"I've had anonymous, threatening phone calls, saying, 'This isn't any of your business, so keep out of it. Don't stick your nose into matters that don't concern you.' That's one thing. But it's not all. I have been beaten up."
-- Huo Daishan, environmental campaigner
China is trying to feed 20 percent of the world's population on 7 percent of the world's arable land. A third of the world uses water from China's rivers. But rapid industrialization and climate change have led to bad air, polluted rivers and drought. Environmental activists, Party officials, academics and scientists are in a daily struggle over the damage to nature in China.
Environmental campaigner Huo Daishan has been trying to save the heavily polluted Huai River, which provides water for 150 million people. Research took him to its main tributary, the Shaying, into which over a million tons of raw human sewage and untreated waste water are dumped daily. Rather than clamping down on polluters, local government protects local industries.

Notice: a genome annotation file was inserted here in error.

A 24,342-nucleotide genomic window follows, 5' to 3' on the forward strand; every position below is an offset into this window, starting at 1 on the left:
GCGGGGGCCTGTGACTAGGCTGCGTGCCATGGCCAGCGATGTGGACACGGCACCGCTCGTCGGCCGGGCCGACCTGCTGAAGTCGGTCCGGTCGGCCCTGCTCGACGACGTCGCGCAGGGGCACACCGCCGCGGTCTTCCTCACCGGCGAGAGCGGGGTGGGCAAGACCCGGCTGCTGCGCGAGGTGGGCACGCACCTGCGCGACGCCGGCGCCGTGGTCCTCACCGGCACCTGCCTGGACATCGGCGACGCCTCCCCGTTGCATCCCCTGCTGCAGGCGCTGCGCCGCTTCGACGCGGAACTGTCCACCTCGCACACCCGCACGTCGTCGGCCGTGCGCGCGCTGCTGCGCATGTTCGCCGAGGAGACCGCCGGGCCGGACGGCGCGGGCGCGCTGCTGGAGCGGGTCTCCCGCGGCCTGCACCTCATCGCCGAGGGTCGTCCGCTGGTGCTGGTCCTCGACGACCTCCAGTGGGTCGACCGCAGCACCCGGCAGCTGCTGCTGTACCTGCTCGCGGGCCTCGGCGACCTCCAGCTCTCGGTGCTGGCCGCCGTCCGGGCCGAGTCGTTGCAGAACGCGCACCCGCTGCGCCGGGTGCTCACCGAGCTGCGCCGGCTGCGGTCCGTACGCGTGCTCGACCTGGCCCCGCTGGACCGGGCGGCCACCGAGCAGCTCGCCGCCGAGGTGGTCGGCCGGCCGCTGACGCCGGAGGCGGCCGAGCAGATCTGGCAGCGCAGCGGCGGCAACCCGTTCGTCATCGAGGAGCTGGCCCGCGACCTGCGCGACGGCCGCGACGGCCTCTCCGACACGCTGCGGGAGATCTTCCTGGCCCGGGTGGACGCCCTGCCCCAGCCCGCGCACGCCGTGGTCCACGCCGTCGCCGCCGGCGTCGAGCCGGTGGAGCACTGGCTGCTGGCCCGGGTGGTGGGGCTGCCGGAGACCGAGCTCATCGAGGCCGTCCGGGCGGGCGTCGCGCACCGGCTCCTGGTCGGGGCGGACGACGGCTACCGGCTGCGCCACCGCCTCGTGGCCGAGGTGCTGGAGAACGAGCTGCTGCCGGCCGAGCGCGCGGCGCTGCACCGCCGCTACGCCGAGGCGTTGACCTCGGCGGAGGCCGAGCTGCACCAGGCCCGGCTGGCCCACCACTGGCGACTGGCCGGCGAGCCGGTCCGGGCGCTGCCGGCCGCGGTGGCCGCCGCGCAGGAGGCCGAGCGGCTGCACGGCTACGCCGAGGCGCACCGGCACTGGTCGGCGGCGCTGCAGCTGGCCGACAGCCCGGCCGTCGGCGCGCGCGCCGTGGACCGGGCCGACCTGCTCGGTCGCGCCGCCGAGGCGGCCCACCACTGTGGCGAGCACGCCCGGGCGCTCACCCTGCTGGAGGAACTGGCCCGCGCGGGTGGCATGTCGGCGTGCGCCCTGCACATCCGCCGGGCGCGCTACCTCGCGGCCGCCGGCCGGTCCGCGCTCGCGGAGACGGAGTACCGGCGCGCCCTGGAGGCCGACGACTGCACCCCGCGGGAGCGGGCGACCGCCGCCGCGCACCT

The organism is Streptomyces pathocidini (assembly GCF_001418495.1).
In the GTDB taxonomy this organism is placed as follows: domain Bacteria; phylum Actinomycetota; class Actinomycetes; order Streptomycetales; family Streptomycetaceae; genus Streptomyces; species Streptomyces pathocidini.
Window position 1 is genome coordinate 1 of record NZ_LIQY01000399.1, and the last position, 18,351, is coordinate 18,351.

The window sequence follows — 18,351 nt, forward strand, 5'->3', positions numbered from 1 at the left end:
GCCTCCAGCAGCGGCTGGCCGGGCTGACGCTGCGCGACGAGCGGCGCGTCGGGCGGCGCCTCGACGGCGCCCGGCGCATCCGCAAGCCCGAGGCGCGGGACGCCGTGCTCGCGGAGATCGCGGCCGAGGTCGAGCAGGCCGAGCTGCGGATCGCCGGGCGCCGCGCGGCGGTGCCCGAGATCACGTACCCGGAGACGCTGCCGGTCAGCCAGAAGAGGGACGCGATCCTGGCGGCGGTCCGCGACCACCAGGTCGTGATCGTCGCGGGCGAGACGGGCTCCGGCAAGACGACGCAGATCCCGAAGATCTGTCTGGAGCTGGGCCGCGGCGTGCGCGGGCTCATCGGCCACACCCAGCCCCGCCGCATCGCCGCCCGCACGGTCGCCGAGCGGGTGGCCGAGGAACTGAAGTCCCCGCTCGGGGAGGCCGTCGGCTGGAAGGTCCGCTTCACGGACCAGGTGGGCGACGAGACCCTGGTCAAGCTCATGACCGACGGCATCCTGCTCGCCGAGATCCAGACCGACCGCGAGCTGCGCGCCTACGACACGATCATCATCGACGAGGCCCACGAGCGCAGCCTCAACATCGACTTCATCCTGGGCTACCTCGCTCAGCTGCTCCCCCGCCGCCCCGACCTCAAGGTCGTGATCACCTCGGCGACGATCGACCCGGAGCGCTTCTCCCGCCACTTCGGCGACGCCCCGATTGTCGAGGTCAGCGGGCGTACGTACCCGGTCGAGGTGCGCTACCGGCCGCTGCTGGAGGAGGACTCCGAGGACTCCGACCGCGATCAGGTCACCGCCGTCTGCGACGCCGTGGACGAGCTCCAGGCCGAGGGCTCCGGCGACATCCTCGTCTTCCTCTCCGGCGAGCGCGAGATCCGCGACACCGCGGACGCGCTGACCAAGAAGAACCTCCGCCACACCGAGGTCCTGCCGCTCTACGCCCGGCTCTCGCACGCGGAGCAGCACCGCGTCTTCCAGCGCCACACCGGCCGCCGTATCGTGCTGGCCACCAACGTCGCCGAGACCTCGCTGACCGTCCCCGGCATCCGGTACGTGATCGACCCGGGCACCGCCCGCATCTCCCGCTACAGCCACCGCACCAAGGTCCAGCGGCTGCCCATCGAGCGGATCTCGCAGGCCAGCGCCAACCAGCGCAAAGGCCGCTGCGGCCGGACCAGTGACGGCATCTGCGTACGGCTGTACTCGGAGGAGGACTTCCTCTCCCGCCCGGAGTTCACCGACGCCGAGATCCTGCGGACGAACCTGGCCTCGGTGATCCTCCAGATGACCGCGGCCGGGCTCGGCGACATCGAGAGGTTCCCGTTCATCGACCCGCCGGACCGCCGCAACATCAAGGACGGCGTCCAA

Along the Huai's main tributary, 50,000 people suffer from cancer. In one village alone, 118 people have died. The Deputy Minister of the Environment accepts that many cancer cases are related to environmental pollution, but says he is powerless to shut down polluting companies.
Other stories explore northern China's dire water shortage, which is being remedied by channelling water from the south in what will be the biggest hydraulic project in world history. A project in the arid Ningxia region has benefited nearly half a million people, but elsewhere relocation from dam areas, like the Three Gorges, is causing huge social upheaval.